Thus the benchmark can be set as: The bigger and bolder the act of terrorism, the greater the counter-mobilisation. The September 11 attacks drove the United States to launch a new global war against terrorism. The December 13 attack on the Indian Parliament led Prime Minister Vajpayee to promise: “This was an attack not just on Parliament house, but a warning to the entire country. We accept the challenge. We will foil every attempt of the terrorists.” The governments in both the United States and India have now sought unprecedented suspension of civil liberties. That both publics approve of these draconian measures is a sign of the counter-mobilisation effect of terrorism.

Moreover, terrorism, as it is practiced, tends to “import” fighters and weapons. This allows target societies to externalise the enemy and legitimises actions of war. Because rebels have a material disadvantage against the state, they seek to mobilise external resources on their behalf (other governments, diaspora populations and, failing all else, criminal networks). But the presence of external forces allows the target societies to treat rebellion as externally-generated, and therefore an act of war perpetrated by foreign powers. The Indian government has certainly been able to take advantage of Pakistani support for Kashmiri rebels in order to mobilise support for itself. The Israeli response to Palestinian “terrorism” in the last year has gained from the role of the Islamic Jihad, which is believed to be backed by Iran.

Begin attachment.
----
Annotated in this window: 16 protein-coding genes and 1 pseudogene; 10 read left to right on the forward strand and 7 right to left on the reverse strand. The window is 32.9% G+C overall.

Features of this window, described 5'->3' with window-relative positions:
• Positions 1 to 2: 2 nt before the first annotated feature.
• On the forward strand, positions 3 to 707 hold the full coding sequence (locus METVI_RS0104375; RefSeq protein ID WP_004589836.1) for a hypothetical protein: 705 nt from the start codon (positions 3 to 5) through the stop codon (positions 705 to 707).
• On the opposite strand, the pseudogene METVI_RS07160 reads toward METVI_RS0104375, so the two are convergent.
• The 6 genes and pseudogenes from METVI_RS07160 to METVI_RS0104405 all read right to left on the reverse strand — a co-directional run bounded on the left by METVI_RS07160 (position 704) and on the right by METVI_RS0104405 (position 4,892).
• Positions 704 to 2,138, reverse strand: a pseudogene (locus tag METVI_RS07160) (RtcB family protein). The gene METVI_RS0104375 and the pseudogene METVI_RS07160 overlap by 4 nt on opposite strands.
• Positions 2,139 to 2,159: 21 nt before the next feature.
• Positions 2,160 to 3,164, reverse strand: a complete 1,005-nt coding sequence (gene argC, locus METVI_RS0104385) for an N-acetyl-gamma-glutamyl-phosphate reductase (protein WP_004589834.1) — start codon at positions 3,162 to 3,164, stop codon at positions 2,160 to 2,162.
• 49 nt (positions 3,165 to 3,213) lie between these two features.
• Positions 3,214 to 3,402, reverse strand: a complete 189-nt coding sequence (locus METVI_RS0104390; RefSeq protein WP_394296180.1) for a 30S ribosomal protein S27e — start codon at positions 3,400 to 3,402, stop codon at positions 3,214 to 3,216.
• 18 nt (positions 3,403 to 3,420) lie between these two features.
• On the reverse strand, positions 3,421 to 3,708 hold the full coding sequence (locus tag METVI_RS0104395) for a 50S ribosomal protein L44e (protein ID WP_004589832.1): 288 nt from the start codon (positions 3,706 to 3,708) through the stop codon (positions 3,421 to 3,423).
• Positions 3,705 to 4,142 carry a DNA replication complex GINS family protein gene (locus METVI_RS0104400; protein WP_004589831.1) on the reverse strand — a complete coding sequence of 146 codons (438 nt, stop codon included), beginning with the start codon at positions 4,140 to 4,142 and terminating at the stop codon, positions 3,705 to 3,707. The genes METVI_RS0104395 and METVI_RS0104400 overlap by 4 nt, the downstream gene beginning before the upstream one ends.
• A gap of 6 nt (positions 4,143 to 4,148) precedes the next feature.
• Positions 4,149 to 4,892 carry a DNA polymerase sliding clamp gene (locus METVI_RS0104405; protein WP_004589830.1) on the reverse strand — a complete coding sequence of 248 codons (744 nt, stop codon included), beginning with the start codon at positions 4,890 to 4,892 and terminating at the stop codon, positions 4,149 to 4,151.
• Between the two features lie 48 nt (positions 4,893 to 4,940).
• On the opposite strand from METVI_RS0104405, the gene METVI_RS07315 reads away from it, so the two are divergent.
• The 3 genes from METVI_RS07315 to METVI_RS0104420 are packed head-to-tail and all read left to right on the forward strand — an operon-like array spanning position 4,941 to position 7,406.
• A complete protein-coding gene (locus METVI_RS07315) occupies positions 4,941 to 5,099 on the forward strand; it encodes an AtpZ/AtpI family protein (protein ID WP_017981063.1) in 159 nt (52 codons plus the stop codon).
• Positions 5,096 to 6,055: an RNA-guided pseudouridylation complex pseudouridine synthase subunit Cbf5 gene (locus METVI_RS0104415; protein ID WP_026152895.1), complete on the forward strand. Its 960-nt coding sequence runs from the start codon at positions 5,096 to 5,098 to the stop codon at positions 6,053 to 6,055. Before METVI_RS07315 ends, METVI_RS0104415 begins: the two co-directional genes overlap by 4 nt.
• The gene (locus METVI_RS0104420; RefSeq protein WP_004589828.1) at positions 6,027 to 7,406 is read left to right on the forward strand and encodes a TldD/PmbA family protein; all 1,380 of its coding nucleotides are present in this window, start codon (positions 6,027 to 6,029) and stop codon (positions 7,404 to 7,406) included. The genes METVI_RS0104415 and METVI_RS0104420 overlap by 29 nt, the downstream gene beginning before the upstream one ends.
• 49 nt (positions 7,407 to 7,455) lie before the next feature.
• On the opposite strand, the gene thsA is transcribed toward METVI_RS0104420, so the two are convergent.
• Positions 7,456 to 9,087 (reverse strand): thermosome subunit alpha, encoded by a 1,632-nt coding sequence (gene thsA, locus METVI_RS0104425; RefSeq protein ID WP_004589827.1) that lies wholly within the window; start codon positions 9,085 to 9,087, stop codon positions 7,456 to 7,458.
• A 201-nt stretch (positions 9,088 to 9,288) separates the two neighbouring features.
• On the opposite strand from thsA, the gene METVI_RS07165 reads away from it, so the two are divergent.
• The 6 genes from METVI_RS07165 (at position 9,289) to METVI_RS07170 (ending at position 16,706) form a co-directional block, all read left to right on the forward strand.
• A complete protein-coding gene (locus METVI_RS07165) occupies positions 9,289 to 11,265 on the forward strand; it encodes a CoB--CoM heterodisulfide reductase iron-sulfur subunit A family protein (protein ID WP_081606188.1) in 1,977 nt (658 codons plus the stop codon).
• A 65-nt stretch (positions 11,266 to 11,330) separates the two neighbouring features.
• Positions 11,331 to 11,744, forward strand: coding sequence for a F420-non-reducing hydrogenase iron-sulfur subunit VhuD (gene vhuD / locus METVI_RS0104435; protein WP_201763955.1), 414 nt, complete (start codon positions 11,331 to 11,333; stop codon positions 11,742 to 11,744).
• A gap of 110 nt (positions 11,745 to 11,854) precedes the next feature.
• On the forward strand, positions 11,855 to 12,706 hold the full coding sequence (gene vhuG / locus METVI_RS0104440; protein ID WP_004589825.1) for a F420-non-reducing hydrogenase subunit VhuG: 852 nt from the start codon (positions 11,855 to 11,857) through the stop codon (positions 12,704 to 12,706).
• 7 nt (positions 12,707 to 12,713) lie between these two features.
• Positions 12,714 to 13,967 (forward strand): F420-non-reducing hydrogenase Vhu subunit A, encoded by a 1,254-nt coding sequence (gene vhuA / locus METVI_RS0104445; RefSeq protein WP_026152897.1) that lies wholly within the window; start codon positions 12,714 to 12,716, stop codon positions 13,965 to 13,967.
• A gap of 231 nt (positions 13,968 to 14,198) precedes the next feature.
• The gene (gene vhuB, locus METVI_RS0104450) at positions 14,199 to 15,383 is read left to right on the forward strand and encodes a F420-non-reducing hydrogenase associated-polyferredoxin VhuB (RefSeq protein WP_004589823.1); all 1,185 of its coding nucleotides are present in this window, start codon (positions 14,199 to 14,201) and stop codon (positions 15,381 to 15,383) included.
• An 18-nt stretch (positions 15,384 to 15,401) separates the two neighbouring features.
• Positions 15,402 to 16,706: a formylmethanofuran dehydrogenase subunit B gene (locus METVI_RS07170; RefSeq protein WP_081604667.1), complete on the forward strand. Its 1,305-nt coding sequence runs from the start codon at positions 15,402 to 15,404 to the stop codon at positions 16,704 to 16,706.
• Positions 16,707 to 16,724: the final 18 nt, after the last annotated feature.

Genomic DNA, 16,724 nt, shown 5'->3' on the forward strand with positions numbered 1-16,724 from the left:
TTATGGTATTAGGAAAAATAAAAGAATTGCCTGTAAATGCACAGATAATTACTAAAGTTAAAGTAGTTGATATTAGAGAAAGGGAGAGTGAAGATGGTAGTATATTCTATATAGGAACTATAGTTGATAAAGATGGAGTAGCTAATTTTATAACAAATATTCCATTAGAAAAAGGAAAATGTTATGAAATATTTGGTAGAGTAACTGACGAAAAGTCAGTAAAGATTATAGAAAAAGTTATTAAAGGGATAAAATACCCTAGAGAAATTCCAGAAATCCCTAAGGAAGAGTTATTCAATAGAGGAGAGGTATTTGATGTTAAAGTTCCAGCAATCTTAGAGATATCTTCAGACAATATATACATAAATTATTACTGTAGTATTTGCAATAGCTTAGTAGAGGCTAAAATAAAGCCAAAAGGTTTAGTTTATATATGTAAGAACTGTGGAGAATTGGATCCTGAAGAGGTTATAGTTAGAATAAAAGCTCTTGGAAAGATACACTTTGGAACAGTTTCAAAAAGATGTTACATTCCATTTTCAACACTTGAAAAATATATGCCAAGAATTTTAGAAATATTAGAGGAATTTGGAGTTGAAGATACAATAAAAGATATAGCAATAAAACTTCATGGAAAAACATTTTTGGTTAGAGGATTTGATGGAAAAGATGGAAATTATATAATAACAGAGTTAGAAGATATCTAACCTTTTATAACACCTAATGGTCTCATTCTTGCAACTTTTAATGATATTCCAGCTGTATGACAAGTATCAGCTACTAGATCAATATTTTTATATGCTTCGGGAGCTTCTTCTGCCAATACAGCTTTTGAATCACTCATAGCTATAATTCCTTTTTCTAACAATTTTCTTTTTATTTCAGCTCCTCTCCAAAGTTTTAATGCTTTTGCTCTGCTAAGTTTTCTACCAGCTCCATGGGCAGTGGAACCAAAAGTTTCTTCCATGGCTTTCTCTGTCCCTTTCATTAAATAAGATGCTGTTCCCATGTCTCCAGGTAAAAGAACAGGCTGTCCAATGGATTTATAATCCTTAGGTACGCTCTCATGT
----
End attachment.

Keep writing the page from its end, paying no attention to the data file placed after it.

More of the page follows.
Once external forces begin to dominate, a rebel movement may even lose the one advantage insurgents enjoy vis-à-vis the government: local knowledge. Ordinarily, rebels are rooted in the local community and have greater knowledge (than the government) of who is doing what. Based on that information, they can target government collaborators. The very existence of a rebel movement, on the other hand, implies that the government does not have as much access to local information—or else, the rebels would be arrested as soon as they became active. Thus, government action is initially scattershot; the lack of discrimination has the effect of increasing support for the rebels. But if foreign elements take the leading role in a rebel movement, as happened in the September 11 attacks, and is now the situation in Kashmir, the rebel movement loses its one relative advantage.